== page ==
Our 2013 model's economy estimates have also been slightly revised by the EPA to 27 mpg city, 37 mpg highway, and 31 mpg combined. Unfortunately, we had even worse luck trying to match those numbers, ending up at about 22.1 mpg over a combined cycle that included quite a bit of freeway cruising in the Active Eco mode.
New-old cabin tech
The Elantra Coupe also features the same cabin tech package that is available in the sedan. This includes the same 7-inch touch-screen navigation system that debuted in 2011. The system is flash-memory-based and is quite responsive to touch input and search queries. The maps are 2D only, with no angled bird's-eye view, but are easy enough to read and feature a split-screen detail view and graphical lane guidance when approaching turns or highway exits.
Spec the navigation system and you also get a simple rearview camera that makes use of the screen when reversing, a decent premium audio system, keyless entry and start, and dual-zone climate controls.
Should you skip the tech package altogether, the Elantra Coupe will still be reasonably equipped. Bluetooth hands-free calling with voice command is standard, as is Bluetooth audio streaming. The Hyundai USB port and auxiliary input combo is standard, as well, and can be bridged with a $35, 30-pin dock connector cable to allow full-speed control and browsing of an iPod or iPhone. The use of the dock connector cable pretty much precludes iPhone 5 compatibility without the additional purchase of a Lightning-to-30-pin Adapter.
Interestingly, the 2013 Elantra Coupe is not available with Hyundai's new Blue Link telematics suite, which debuted in the 2012 Hyundai Veloster.
The 2013 Hyundai Elantra Coupe starts at $17,445 for the base GS model with the automatic transmission. At that level, it's fairly well equipped with the vehicle's full array of available digital audio sources, but our tester was an SE model that adds 17-inch wheels, the sport-tuned suspension, a power sunroof, and leather trim in the interior -- along with a few other styling tweaks -- for $19,745. We've also got the six-speed automatic transmission, a $1,000 option, which unlocks the way to the Technology package for another $2,350. Add $95 for floormats and $775 to get it to the dealership, and you'll reach our as-tested price of $23,965. That's not a bad price; Hyundai's strongest selling point is its value.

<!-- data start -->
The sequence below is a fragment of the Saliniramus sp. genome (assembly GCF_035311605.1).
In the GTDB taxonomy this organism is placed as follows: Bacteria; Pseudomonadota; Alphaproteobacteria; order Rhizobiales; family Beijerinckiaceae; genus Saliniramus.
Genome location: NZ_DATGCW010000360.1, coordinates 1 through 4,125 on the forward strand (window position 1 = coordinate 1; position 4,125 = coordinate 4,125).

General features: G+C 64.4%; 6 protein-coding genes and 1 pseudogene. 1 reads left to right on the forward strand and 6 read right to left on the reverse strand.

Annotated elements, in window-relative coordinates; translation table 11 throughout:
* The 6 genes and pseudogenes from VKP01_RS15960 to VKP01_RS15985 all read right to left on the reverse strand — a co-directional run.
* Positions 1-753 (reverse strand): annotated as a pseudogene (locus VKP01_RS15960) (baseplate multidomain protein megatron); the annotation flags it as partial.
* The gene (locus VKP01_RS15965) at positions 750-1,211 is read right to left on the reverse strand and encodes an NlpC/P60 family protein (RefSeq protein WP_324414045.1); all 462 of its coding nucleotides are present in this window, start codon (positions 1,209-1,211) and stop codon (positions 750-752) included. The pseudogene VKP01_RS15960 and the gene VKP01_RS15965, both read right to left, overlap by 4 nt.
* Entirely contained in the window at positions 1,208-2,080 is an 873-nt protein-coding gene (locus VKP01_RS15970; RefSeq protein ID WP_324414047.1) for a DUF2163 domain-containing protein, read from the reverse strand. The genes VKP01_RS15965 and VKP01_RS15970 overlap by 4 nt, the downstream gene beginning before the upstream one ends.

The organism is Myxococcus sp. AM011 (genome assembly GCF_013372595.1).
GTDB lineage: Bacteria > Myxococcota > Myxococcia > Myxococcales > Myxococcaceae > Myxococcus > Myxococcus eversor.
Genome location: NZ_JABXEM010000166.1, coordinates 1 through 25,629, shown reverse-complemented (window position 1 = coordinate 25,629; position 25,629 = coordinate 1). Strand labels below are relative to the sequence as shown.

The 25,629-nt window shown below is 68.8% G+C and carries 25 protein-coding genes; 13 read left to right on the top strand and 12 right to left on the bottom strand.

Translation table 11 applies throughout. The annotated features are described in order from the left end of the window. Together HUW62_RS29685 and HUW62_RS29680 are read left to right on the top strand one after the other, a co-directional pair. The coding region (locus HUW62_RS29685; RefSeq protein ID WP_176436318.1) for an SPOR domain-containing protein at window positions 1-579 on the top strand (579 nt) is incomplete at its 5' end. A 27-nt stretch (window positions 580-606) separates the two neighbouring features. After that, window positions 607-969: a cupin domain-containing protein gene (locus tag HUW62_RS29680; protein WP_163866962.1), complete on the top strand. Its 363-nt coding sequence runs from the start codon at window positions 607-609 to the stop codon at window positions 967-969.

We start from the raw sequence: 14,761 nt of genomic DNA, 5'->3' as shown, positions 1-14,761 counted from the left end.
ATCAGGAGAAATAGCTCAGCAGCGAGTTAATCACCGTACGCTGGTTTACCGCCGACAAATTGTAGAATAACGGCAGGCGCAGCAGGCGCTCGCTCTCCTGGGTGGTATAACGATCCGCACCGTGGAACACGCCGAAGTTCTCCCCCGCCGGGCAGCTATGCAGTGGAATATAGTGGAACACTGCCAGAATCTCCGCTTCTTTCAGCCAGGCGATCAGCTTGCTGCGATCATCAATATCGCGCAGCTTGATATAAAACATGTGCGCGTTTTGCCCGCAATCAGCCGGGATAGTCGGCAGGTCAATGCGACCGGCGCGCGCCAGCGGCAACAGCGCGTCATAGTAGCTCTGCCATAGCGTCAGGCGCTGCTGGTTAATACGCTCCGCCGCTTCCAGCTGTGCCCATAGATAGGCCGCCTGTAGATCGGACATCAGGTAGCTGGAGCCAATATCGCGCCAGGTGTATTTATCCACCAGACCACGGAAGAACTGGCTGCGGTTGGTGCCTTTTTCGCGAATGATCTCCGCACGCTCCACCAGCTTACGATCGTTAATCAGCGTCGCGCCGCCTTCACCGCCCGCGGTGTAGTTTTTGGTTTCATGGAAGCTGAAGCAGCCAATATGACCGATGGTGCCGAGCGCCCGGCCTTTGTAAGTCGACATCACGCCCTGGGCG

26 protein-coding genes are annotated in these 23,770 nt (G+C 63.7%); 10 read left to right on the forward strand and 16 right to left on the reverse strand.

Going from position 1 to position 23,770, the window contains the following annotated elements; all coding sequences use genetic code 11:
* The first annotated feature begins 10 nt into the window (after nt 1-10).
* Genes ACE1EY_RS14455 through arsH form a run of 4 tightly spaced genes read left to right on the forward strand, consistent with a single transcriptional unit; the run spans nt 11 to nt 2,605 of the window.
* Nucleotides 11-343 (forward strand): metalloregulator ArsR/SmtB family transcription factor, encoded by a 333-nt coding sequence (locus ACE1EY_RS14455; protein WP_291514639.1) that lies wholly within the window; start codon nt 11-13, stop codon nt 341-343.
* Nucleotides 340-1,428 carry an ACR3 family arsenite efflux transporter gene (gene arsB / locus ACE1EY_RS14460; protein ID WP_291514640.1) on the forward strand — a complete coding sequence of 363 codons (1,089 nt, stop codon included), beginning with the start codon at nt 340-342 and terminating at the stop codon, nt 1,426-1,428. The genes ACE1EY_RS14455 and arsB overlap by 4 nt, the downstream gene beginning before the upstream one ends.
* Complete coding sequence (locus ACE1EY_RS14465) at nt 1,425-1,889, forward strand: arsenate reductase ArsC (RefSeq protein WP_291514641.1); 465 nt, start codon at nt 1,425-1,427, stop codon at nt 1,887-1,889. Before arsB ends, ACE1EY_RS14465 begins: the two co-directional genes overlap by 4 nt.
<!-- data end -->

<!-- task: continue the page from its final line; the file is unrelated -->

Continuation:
However, I'm not sold on the SE Coupe's "sport-tuned" suspension, and I'd rather do without its fickleness, particularly since the Elantra isn't fast or sporty by any stretch of those words. For my approximately $24,000, I'd grab a fully loaded Elantra Limited Sedan. It has the same tech, is just as attractive (if you like Hyundai's swoopy, coupe-y styling), has a more accessible rear seat, and is more compliant and stable over rough roads. If you're going to drive slowly, you may as well be comfortable.
|Model||2013 Hyundai Elantra Coupe|
|Power train||1.8-liter, 4-cylinder engine with direct injection, 6-speed automatic transmission with Shiftronic, FWD|
|EPA fuel economy||27 city, 37 highway, 31 combined mpg|
|Observed fuel economy||22.1mpg|
|Navigation||Optional solid-state system|
|Bluetooth phone support||Standard with voice command|
|Disc player||Single-slot CD|
|MP3 player support||Standard analog 3.5mm auxiliary input, USB connection, Bluetooth audio streaming, optional iPod connection|
|Other digital audio||SiriusXM Satellite Radio|
|Audio system||Optional 360W premium audio with digital external amp|
|Driver aids||Optional rearview camera|
|Price as tested||$23,965|